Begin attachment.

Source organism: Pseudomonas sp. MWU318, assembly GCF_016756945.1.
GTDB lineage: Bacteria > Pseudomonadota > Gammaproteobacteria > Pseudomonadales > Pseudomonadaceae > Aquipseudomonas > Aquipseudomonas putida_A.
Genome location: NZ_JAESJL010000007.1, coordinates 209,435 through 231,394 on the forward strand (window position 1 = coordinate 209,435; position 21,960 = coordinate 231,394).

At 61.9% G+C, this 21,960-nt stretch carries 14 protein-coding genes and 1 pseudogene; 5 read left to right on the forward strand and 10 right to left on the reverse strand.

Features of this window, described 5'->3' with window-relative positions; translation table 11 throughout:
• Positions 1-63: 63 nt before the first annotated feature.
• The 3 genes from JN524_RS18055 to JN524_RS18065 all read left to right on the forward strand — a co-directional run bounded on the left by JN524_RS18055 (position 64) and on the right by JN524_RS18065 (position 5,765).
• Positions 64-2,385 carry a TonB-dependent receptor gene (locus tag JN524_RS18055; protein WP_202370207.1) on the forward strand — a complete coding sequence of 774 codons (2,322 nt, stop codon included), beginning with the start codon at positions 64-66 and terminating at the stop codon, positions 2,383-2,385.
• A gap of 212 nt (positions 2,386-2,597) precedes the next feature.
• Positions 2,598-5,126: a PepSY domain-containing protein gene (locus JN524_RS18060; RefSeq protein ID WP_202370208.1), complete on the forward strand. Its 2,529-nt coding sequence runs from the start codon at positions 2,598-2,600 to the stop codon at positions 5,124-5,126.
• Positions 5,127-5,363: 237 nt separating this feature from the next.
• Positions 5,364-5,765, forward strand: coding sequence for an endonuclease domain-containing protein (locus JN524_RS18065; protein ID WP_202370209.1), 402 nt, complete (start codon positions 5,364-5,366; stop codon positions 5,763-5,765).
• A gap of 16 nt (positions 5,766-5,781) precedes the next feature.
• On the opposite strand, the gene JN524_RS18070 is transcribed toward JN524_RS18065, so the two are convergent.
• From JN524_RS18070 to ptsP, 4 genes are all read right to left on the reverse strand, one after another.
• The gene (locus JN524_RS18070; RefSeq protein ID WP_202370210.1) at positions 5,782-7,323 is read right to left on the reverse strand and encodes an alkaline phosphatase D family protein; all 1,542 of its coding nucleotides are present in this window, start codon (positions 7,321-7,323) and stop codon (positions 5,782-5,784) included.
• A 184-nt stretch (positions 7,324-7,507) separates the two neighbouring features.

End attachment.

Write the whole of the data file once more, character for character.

Source organism: Pseudomonas sp. MWU318, assembly GCF_016756945.1.
GTDB lineage: Bacteria > Pseudomonadota > Gammaproteobacteria > Pseudomonadales > Pseudomonadaceae > Aquipseudomonas > Aquipseudomonas putida_A.
Genome location: NZ_JAESJL010000007.1, coordinates 209,435 through 231,394 on the forward strand (window position 1 = coordinate 209,435; position 21,960 = coordinate 231,394).

At 61.9% G+C, this 21,960-nt stretch carries 14 protein-coding genes and 1 pseudogene; 5 read left to right on the forward strand and 10 right to left on the reverse strand.

Features of this window, described 5'->3' with window-relative positions; translation table 11 throughout:
• Positions 1-63: 63 nt before the first annotated feature.
• The 3 genes from JN524_RS18055 to JN524_RS18065 all read left to right on the forward strand — a co-directional run bounded on the left by JN524_RS18055 (position 64) and on the right by JN524_RS18065 (position 5,765).
• Positions 64-2,385 carry a TonB-dependent receptor gene (locus tag JN524_RS18055; protein WP_202370207.1) on the forward strand — a complete coding sequence of 774 codons (2,322 nt, stop codon included), beginning with the start codon at positions 64-66 and terminating at the stop codon, positions 2,383-2,385.
• A gap of 212 nt (positions 2,386-2,597) precedes the next feature.
• Positions 2,598-5,126: a PepSY domain-containing protein gene (locus JN524_RS18060; RefSeq protein ID WP_202370208.1), complete on the forward strand. Its 2,529-nt coding sequence runs from the start codon at positions 2,598-2,600 to the stop codon at positions 5,124-5,126.
• Positions 5,127-5,363: 237 nt separating this feature from the next.
• Positions 5,364-5,765, forward strand: coding sequence for an endonuclease domain-containing protein (locus JN524_RS18065; protein ID WP_202370209.1), 402 nt, complete (start codon positions 5,364-5,366; stop codon positions 5,763-5,765).
• A gap of 16 nt (positions 5,766-5,781) precedes the next feature.
• On the opposite strand, the gene JN524_RS18070 is transcribed toward JN524_RS18065, so the two are convergent.
• From JN524_RS18070 to ptsP, 4 genes are all read right to left on the reverse strand, one after another.
• The gene (locus JN524_RS18070; RefSeq protein ID WP_202370210.1) at positions 5,782-7,323 is read right to left on the reverse strand and encodes an alkaline phosphatase D family protein; all 1,542 of its coding nucleotides are present in this window, start codon (positions 7,321-7,323) and stop codon (positions 5,782-5,784) included.
• A 184-nt stretch (positions 7,324-7,507) separates the two neighbouring features.